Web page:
SSE stands for "Streaming SIMD Extensions" while SSSE3 stands for "Supplemental Streaming SIMD Extensions 3" which is the fourth iteration of SSE technology. SSE introduces registers that allow for some 128 bit vector arithmetic. In C or C++ code the intent to use these registers is represented using types such as __m128i or __m128d which tell the compiler that any notion of storage for these types should find their place within the 128-bit SSE registers when ever possible. Intrinsics such as _mm_add_epi8 which will add two __m128is together, and treat them as a vector of 8-bit elements are now available within C and C++ code. The i and d found in __m128i and __m128d are to notify intent of the 128-register's interpretation as integer and double respectively. __m128 is assumed to be a vector of four floats by default. Since integer-data is what is being operated upon, the __m128i data type will be used as our data representation which gives access to the _mm_shuffle_epi8 instruction. Note that SSSE3 requires the gcc compile flag -mssse3.

Now to draft a SSSE3 byte swapping implementation and create a simulated 16-byte bswap using SSSE3. First, add #include <tmmintrin.h> in C or C++ code to expose every intrinsic from MMX up until SSSE3 to your current source file. Then, use the instrinsic _mm_loadu_si128 to load an unaligned signed integer vector of 128 bits into a __m128i variable. At a hardware level, unaligned data and aligned data interfaces with the memory hardware slightly differently and can provide for some further slight speedups should data-alignment be guarenteed. No assumption can be made about the alignment of the pointers being passed to qReverse so unaligned memory access will be used. When done with the vector-arithmetic, call an equivalent _mm_storeu_si128 which stores the vector data into an unaligned memory address. This SSSE3 implementation will go right above the previous Swap64 implementation, ensuring that our algorithm exhausts as much of the larger chunks as possible before resorting to the smaller ones:

#include <tmmintrin.h>

...
for( std::size_t j = i / 16; j < ((Count / 2) / 16); ++j )
{
    const __m128i ShuffleRev = _mm_set_epi8(
        0, 1, 2, 3, 4, 5, 6, 7, 8, 9, 10, 11, 12, 13, 14, 15
    );
    // Load 16 elements at once into one 16-byte register
    __m128i Lower = _mm_loadu_si128(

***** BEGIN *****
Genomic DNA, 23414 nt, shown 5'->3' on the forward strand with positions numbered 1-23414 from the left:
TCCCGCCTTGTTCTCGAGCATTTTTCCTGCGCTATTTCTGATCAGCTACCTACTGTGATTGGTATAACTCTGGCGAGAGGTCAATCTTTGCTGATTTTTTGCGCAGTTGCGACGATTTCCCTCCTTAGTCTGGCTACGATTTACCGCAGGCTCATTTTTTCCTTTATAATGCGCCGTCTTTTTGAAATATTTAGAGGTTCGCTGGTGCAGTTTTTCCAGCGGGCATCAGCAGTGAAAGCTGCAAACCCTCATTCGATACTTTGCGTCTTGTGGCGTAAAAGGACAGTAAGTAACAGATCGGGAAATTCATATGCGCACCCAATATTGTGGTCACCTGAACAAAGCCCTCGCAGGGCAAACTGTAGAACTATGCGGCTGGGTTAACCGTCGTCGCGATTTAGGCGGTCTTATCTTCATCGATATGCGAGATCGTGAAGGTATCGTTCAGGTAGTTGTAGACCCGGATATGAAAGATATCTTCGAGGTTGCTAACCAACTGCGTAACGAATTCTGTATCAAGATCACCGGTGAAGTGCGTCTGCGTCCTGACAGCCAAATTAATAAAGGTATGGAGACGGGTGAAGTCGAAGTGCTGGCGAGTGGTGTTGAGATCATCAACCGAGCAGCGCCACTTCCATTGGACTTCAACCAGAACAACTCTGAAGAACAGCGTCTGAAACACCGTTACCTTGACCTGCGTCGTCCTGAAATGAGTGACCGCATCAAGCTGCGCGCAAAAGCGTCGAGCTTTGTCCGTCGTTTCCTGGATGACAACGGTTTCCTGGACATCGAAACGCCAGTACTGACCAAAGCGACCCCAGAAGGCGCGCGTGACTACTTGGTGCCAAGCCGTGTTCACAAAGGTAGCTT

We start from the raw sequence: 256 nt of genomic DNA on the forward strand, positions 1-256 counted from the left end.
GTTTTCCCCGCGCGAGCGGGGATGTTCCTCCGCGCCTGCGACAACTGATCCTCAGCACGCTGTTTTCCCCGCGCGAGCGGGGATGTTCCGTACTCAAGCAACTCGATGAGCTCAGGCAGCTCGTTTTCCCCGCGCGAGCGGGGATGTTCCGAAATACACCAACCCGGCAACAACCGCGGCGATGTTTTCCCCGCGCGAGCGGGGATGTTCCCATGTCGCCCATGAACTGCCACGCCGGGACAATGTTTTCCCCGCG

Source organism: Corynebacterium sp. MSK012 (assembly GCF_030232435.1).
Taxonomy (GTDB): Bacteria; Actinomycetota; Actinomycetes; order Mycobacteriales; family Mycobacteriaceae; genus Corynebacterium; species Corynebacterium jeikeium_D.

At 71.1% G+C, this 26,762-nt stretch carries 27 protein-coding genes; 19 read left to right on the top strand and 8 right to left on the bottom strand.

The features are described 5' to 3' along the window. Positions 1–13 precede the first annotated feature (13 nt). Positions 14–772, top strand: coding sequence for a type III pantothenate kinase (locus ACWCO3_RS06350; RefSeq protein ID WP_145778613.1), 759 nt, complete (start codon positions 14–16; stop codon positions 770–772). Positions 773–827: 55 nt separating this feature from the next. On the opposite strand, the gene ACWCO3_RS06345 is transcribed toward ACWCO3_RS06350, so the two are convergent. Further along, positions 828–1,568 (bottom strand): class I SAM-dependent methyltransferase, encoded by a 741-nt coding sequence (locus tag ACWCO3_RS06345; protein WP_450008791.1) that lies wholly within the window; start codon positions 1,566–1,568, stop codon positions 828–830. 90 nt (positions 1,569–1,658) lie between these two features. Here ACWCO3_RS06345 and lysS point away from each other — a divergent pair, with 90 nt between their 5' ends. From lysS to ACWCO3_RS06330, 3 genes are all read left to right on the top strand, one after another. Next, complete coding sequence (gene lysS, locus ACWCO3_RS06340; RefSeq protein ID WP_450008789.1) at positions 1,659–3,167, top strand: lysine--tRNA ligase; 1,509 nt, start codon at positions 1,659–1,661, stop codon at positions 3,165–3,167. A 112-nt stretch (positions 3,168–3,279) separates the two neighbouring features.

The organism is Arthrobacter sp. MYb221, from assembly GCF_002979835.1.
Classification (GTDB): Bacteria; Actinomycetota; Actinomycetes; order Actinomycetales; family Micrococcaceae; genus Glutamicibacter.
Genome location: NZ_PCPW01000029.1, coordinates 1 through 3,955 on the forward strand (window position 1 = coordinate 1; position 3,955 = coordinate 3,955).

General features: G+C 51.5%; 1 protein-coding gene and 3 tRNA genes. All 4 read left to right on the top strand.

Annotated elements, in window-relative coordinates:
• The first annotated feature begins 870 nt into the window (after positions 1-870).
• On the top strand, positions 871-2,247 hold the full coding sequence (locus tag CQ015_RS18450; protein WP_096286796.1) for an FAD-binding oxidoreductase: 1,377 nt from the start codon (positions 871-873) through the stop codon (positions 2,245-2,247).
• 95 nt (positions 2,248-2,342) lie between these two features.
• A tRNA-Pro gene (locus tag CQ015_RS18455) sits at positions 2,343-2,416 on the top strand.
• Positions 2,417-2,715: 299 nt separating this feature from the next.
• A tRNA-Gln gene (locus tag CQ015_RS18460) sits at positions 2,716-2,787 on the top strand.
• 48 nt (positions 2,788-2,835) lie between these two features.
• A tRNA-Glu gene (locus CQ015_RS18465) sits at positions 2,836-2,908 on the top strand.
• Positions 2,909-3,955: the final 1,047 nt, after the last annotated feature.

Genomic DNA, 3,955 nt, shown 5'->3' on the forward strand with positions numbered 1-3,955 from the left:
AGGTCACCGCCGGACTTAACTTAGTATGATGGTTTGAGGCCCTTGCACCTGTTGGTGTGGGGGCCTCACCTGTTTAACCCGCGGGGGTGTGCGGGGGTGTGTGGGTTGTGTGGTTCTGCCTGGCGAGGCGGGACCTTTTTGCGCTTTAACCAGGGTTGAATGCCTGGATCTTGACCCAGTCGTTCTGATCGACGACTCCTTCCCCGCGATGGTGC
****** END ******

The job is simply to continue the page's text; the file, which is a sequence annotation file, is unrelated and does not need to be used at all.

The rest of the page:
reinterpret_cast<__m128i*>(&Array8[i])
    );
    __m128i Upper = _mm_loadu_si128(
        reinterpret_cast<__m128i*>(&Array8[Count - i - 16])
    );

    // Reverse the byte order of our 16-byte vectors
    Lower = _mm_shuffle_epi8(Lower, ShuffleRev);
    Upper = _mm_shuffle_epi8(Upper, ShuffleRev);

    // Place them at their swapped position
    _mm_storeu_si128(
        reinterpret_cast<__m128i*>(&Array8[i]),
        Upper
    );
    _mm_storeu_si128(
        reinterpret_cast<__m128i*>(&Array8[Count - i - 16]),
        Lower
    );

    // 16 elements at a time
    i += 16;
}
// Right above the Swap64 implementation...
for( std::size_t j = i / 8; j < ( (Count/2) / 8 ) ; ++j)
...

This basically implements a beefed-up 16-byte bswap using SSSE3. The heart of it all is the _mm_shuffle_epi8 instruction which shuffles the vector in the first argument according to the vector of byte-indices found in the second argument and returns this new shuffled vector. A constant vector ShuffleRev is declared using _mm_set_epi8 with each byte set to the index of where it should get its byte from(starting from least significant byte). You might read it as going from 0 to 15 in ascending order but this is actually indexing the bytes in reverse order which gives a fully reversed 16-bit sub-array of bytes.

Now for some speed tests.

Element Count std::reverse qReverse Speedup Factor
8 19 ns 19 ns 1.000
16 22 ns 20 ns 1.100
32 27 ns 20 ns 1.350
64 37 ns 21 ns 1.762
128 55 ns 23 ns 2.391
256 91 ns 24 ns 3.792
512 158 ns 31 ns 5.097
1024 297 ns 42 ns 7.071
100 43 ns 21 ns 2.048
1000 291 ns 42 ns 6.929
10000 2743 ns 261 ns 10.510
100000 27523 ns 2966 ns 9.280
1000000 279812 ns 33832 ns 8.271
59 32 ns 21 ns 1.524
79 43 ns 24 ns 1.792
173 62 ns 29 ns 2.138
6133 1683 ns 185 ns 9.097
10177 2787 ns 291 ns 9.577
25253 6862 ns 712 ns 9.638
31391 8546 ns 916 ns 9.330
50432 13893 ns 1497 ns 9.281

Speedups of up to x10.5!... but this is lower than the bswap version which reached up to x15.8? Maybe some loop unrolling or some prefetching might help this algorithm play nice with the cache. In this implementation only two out of the available 8 registers are being used as well so there is some great room for improvement(Todo)

AVX2